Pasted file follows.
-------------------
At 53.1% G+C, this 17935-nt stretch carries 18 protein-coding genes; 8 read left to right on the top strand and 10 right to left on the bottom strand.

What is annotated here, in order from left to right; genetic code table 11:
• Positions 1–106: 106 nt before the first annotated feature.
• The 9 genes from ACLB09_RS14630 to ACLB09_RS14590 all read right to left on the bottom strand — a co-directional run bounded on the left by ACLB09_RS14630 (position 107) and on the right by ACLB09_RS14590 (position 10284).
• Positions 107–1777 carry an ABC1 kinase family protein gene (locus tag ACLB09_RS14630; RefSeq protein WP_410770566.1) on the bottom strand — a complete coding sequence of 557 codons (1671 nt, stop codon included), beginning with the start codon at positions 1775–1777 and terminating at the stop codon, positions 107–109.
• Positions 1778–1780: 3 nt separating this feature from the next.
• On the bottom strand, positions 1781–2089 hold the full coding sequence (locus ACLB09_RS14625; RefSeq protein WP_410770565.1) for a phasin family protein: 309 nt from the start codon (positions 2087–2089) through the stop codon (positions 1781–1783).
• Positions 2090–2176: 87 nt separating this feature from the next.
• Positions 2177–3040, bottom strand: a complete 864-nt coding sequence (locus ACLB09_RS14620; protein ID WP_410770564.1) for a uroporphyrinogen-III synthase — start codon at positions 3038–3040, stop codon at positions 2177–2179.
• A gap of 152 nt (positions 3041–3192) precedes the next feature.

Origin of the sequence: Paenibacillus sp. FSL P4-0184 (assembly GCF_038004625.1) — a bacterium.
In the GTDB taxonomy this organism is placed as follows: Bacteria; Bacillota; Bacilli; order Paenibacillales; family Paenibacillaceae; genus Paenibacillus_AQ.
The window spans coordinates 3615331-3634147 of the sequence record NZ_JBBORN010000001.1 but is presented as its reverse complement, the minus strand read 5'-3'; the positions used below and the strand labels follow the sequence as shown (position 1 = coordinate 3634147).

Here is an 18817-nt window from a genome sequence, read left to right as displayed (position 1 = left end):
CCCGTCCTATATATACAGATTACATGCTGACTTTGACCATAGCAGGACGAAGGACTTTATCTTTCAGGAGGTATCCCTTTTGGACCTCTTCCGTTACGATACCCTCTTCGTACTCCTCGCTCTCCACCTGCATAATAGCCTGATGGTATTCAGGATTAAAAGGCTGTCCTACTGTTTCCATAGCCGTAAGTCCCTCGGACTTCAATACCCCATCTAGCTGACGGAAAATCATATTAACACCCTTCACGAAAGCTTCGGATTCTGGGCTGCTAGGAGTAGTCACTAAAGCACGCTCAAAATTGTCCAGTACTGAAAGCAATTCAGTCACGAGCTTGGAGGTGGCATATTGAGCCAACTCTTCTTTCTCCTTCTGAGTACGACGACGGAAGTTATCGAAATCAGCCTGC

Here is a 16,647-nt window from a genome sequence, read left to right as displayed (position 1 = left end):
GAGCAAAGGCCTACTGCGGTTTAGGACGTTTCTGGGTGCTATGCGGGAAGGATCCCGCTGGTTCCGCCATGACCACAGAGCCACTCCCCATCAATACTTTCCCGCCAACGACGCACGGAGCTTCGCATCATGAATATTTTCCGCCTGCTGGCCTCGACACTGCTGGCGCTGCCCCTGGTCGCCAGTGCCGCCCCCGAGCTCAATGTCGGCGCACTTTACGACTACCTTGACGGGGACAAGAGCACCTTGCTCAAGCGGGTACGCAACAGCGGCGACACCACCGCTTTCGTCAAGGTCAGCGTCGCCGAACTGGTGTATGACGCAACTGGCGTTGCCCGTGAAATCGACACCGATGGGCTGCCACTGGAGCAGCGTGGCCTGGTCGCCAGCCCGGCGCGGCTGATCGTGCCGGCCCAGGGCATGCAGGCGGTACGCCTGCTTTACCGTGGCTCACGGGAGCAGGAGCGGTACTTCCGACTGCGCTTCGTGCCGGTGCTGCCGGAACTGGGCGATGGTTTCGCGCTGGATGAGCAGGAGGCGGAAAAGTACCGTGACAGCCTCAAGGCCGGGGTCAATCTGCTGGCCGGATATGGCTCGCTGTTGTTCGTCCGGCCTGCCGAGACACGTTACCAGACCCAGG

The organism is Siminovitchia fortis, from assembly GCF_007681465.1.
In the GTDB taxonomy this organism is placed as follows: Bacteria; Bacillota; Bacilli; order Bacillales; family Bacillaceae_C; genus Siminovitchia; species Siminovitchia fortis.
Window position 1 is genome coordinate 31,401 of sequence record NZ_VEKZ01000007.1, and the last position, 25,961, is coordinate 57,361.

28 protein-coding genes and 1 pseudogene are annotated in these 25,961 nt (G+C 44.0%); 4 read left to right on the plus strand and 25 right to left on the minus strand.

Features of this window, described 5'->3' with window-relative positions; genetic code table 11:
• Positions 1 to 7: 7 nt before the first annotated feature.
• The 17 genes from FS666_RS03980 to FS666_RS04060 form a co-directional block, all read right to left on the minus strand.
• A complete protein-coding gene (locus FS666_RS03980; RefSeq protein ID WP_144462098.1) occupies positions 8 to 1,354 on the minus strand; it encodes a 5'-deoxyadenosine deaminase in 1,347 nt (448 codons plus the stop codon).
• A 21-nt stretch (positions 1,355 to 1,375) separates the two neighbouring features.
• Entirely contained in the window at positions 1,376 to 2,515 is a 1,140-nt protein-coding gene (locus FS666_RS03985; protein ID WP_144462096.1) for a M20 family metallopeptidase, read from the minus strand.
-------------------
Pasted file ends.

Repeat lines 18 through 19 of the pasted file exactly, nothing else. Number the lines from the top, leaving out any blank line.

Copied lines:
The organism is Siminovitchia fortis, from assembly GCF_007681465.1.
In the GTDB taxonomy this organism is placed as follows: Bacteria; Bacillota; Bacilli; order Bacillales; family Bacillaceae_C; genus Siminovitchia; species Siminovitchia fortis.